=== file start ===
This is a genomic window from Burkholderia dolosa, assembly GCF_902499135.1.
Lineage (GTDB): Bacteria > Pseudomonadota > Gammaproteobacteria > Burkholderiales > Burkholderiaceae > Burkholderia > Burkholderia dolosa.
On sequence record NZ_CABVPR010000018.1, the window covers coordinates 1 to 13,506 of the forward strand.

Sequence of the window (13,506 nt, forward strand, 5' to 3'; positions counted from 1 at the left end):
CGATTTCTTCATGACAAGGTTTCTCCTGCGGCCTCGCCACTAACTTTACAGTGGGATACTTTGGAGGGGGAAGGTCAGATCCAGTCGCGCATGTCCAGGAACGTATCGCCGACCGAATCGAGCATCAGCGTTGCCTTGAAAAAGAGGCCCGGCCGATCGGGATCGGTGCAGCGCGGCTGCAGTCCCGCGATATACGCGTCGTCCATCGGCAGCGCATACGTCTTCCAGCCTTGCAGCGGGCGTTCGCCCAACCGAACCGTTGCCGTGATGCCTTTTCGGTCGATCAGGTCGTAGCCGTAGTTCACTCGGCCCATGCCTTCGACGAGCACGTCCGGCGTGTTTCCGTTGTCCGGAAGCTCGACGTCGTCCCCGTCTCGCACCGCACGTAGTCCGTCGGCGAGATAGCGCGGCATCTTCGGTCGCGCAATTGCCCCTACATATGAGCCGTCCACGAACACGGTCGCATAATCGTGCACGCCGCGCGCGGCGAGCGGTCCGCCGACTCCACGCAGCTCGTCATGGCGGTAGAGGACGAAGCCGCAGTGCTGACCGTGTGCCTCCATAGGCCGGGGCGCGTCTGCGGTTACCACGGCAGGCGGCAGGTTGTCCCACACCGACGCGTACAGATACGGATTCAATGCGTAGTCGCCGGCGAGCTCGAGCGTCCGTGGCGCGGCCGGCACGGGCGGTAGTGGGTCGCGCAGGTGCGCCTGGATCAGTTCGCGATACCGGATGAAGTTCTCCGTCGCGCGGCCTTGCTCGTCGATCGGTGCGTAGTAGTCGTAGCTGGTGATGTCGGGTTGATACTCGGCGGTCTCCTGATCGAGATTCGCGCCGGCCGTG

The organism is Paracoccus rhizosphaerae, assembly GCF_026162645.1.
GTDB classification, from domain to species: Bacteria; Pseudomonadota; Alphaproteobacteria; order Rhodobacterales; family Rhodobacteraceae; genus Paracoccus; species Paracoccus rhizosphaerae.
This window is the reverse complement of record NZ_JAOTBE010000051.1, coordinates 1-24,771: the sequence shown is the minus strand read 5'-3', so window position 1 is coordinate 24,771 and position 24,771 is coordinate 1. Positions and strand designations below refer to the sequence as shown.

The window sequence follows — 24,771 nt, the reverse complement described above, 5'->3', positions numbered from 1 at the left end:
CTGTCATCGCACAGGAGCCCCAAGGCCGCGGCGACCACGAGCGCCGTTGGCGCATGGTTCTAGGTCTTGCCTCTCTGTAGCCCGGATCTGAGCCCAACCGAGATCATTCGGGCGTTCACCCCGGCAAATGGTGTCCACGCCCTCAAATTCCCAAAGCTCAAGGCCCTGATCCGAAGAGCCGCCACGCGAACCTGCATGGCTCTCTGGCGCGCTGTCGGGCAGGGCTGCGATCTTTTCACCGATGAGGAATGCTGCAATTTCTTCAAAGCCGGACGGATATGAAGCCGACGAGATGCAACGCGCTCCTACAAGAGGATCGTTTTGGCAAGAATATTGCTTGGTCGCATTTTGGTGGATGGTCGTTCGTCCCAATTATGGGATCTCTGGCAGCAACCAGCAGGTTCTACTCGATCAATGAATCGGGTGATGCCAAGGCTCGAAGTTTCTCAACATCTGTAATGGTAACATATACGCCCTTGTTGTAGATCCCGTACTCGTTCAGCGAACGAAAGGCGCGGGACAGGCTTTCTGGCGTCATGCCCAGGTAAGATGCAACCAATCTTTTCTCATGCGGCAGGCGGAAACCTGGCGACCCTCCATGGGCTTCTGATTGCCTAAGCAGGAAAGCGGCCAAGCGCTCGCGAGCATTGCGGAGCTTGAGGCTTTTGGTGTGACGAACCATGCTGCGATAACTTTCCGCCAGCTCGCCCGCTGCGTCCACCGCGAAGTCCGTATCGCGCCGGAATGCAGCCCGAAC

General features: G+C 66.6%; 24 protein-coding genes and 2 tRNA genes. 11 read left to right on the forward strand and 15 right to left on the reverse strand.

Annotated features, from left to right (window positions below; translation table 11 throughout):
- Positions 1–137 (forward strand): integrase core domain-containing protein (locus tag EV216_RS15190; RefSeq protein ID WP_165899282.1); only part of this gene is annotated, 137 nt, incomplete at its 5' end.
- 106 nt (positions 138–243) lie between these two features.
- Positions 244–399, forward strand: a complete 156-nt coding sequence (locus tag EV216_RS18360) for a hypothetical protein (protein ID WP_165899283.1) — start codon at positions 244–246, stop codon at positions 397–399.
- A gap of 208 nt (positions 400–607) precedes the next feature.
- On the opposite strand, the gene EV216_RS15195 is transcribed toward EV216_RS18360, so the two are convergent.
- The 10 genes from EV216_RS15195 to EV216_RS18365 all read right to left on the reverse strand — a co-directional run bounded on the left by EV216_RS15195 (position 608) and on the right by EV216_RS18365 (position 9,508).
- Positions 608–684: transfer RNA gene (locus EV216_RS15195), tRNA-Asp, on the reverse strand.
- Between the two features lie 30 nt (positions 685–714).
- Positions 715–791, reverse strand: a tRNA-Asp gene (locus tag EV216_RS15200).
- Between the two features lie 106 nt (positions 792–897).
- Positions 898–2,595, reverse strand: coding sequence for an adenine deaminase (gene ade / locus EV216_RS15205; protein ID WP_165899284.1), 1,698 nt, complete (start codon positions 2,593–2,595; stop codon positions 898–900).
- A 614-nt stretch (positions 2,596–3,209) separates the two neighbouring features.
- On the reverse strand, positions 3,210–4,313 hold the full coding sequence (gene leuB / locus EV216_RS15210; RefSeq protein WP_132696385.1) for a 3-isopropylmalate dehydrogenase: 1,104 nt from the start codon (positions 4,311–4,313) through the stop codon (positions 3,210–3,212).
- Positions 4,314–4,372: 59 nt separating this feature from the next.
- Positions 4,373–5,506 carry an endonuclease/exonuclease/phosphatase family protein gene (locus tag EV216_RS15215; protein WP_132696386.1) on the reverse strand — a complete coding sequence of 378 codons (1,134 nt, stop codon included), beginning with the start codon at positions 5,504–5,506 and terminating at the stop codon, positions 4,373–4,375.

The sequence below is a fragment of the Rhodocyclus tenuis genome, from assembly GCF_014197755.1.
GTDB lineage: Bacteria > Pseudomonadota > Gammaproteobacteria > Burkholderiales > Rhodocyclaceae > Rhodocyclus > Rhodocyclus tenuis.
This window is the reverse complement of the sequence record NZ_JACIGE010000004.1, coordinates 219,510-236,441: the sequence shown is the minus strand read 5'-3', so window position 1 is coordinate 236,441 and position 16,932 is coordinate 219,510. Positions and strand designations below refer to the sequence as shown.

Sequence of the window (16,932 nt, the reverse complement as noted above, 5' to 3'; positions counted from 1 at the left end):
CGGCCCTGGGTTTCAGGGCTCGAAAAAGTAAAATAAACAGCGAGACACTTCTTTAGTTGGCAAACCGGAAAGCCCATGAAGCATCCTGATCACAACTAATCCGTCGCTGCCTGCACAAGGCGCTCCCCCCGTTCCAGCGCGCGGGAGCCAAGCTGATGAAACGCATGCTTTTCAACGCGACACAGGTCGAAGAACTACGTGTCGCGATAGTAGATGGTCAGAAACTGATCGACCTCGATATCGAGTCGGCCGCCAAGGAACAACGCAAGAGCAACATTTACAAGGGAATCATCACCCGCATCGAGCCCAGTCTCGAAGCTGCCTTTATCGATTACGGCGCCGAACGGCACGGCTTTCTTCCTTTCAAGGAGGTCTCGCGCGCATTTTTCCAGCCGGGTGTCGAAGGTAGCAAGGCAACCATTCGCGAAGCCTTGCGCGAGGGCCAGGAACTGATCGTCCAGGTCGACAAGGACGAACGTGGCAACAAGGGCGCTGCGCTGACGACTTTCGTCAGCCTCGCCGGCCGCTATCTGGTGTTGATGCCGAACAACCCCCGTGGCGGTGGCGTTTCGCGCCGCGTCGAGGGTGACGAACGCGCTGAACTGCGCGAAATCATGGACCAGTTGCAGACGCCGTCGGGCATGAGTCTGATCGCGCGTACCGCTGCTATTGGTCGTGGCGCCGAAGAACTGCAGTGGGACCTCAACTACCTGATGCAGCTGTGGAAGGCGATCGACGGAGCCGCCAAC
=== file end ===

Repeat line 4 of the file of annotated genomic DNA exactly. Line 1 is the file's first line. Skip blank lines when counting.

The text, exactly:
Sequence of the window (13,506 nt, forward strand, 5' to 3'; positions counted from 1 at the left end):